Okay, fans. We finally got the photo op that so many people have wanted to see for so long: Ken Lay doing the perp walk, almost three years after Enron's collapse touched off the current corporate scandalfest.

But can you remember the specifics of the 11 counts against him? I doubt it. I'm guessing you OD'd after reading the first few paragraphs of the stories in the papers, or from watching cable TV discussions of the finer points of the Justice Department and Securities and Exchange Commission suits, including how Enron accounted for a water company it owned. Don't tell anyone, but even I started to zone out -- and I'm a business junkie who's been dealing with Enron since it was famous rather than infamous.

Much of the discussion has focused on whether Lay will go to the slammer. That answer is months -- if not years -- away and will likely turn on technicalities. A better question, given Lay's new PR offensive, is: Did he do anything wrong?

The Justice Department's criminal case is very narrow. It focuses primarily on Lay's alleged actions from August through December 2001. August 2001 is when Lay, who had stepped down as chief executive in February, took back the CEO job when Jeffrey Skilling surprised Wall Street by quitting, sending tremors through the company. December 2001 is when Enron went Chapter 11.

Let's remember two things. First, the government's case against Lay -- which includes four hypertechnical (but possibly slam-dunk) charges of dealing untruthfully with banks that lent him money -- is narrow because it's not designed to tie all of Enron's failures and dishonesties around his neck. It's designed to get him convicted.

Second, it's so easy to get lost among the trees here that we have to remember to look at the forest. To wit: Even if you buy Lay's explanation for Enron's collapse -- which I don't -- Lay did plenty of things that were just plain wrong.

Lay says he was deceived by unscrupulous subordinates, primarily former chief financial officer (and current government snitch) Andrew Fastow. "I did not know what he was doing," Lay said at a news conference Thursday.

Lay and his lawyer, Michael Ramsey, have repeatedly portrayed Lay as a victim. But if Lay were as clueless as he claims, he should turn over his entire net worth -- which he estimated last week at $20 million after legal expenses and fines -- to Enron's employees, creditors and shareholders. That's because Lay knocked down tons of money -- a five-year total of at least $325 million in salary, bonuses, stock-option gains and stock sales to the company -- for a job he couldn't have been doing properly if he really had no idea what was going on.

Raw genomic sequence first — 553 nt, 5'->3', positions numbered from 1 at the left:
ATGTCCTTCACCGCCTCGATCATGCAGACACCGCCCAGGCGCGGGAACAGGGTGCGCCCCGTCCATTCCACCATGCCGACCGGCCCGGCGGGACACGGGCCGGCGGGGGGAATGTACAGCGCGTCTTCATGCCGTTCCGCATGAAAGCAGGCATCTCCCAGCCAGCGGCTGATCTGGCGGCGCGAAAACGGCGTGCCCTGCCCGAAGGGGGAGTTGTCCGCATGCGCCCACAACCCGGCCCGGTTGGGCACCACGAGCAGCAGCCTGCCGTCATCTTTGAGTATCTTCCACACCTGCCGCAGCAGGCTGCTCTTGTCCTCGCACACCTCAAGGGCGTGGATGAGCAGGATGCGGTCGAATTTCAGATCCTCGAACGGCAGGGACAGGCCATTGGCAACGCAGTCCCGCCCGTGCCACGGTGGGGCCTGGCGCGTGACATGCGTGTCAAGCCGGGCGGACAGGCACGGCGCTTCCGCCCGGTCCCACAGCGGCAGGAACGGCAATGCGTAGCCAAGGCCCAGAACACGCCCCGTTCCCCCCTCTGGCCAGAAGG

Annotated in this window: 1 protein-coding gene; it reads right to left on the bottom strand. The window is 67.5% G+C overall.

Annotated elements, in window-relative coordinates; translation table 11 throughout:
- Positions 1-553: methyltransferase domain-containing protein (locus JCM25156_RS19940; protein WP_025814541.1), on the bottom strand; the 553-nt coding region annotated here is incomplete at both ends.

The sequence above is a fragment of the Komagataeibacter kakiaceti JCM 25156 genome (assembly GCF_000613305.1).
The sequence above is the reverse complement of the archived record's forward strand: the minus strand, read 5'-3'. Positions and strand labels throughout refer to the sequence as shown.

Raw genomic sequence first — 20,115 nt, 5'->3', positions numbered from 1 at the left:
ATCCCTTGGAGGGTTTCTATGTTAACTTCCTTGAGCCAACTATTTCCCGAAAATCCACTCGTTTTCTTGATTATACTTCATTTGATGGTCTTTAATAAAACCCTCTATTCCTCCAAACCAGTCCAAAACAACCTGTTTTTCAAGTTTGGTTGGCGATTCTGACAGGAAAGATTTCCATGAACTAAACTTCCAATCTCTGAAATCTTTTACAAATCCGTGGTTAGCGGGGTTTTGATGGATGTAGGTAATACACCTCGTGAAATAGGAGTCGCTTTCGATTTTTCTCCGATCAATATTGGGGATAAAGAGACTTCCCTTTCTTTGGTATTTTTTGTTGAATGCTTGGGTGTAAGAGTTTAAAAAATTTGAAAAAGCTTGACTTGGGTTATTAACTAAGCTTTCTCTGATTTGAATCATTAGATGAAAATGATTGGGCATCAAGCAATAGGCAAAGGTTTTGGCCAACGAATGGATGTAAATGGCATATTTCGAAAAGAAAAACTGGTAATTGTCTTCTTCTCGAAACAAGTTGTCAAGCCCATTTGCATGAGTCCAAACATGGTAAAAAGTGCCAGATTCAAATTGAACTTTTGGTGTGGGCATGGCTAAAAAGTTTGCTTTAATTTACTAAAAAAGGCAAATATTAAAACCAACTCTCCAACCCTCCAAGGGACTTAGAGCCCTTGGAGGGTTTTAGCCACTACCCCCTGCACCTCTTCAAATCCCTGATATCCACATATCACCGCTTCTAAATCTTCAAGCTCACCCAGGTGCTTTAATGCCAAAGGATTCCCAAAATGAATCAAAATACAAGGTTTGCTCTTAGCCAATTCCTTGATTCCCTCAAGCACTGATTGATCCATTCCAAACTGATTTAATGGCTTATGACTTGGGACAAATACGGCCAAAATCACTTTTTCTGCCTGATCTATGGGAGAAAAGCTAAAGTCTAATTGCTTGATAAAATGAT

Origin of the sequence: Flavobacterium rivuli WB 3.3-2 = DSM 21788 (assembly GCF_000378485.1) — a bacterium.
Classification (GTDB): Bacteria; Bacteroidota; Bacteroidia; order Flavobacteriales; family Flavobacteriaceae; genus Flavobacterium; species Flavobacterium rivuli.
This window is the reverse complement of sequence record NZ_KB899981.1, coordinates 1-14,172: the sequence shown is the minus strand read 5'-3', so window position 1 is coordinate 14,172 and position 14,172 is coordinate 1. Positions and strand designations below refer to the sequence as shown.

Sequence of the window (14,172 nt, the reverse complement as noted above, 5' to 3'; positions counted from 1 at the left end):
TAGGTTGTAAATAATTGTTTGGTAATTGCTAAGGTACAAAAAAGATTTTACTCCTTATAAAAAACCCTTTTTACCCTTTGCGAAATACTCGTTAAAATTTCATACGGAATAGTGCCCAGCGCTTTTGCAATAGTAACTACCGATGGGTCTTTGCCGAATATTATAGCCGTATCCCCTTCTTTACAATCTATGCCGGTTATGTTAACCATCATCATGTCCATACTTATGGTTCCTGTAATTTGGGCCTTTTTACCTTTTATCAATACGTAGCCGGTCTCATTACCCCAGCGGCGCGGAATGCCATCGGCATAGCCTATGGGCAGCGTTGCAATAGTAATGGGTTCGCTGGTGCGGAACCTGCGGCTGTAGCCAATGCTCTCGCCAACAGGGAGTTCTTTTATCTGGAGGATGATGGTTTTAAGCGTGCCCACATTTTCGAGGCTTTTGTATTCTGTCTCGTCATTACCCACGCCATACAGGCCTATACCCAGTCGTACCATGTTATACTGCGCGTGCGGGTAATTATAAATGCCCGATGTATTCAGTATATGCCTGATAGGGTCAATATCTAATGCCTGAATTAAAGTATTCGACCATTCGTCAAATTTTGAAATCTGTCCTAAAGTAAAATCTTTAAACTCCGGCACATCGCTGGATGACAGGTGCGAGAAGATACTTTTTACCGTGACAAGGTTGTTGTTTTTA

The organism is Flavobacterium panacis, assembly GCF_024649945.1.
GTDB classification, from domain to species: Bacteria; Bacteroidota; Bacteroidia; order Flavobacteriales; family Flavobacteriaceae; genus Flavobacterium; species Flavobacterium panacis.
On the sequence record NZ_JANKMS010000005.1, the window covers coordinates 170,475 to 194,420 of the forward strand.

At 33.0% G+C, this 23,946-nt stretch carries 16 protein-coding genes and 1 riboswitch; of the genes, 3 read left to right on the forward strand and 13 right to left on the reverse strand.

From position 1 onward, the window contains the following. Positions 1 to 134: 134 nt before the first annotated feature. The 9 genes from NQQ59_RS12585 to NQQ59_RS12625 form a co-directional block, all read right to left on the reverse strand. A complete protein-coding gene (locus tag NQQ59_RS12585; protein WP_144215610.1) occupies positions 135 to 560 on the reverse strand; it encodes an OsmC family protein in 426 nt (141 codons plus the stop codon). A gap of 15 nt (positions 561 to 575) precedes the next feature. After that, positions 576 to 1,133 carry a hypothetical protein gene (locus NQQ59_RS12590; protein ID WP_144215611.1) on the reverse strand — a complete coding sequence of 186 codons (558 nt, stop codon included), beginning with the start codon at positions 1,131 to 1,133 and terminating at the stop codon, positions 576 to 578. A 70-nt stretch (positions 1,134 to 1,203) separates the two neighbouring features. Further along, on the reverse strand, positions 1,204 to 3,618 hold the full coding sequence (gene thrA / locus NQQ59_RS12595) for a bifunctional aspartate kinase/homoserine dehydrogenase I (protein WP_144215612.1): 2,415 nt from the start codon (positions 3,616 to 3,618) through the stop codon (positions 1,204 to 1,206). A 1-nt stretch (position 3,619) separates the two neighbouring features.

My sources for that incredible total payout -- $195 million of option profits, $94 million of stock sales, the rest salary, bonus and special payments -- are Enron SEC filings and an analysis from Thomson Financial.

And wait, there's more. Although Enron's cash grew tight in 2001, Lay took tens of millions of dollars out of the company to avoid personal financial ruin. He did this by repeatedly using a line of credit Enron had given him. The maximum loan was $4 million -- but he kept borrowing and then repaying by selling Enron shares back to the company. In all, he sold $70 million of shares to the company on 20 days to repay these loans.

But as an Enron director and (from August 2001 on) its CEO, Lay had legal and moral fiduciary obligations to place the interests of the company's shareholders (and later its creditors) ahead of his own interests. At the very least, he should have stopped borrowing from Enron when the company ran into cash problems -- but he didn't. He even sold the company $2,275,660 of stock on Oct. 26, 2001, the day Enron signaled its dire straits by drawing down its entire $3 billion line of credit. The company sure could have used that money for something other than bailing out the boss.

Finally -- and worst -- on Sept. 26, 2001, Lay was touting Enron's stock to employees in an online chat, saying that he'd been buying in previous months. Public records showed that to be true, to the tune of around $4 million. But Lay had also sold $24 million of stock to Enron in the previous two months. He didn't mention that.

Under SEC rules at the time, Lay had to disclose his public sales or purchases within 10 days -- but could wait until February 2002 to disclose his transactions with Enron.

Lay should have told his employees about those sales and explained that he was selling for personal reasons but nevertheless believed in the company. Instead, he misled his employees -- and the financial markets -- by omission. To me, that's the single most egregious thing he did. The government charges that this violated the law -- which is for a jury to decide. But anyone can see that this violated employees' trust. And that it's just wrong.

I tried to get Lay's side of all this, but neither he nor his lawyer would talk to me. So we're left with Lay's remarks and the public record, which don't make our boy look particularly good. It's really simple. At best, Ken Lay was incompetent. At worst, he was a crook. Neither of which is a particularly admirable trait in a CEO.

Sloan is Newsweek's Wall Street editor. His e-mail address is sloan@panix.com.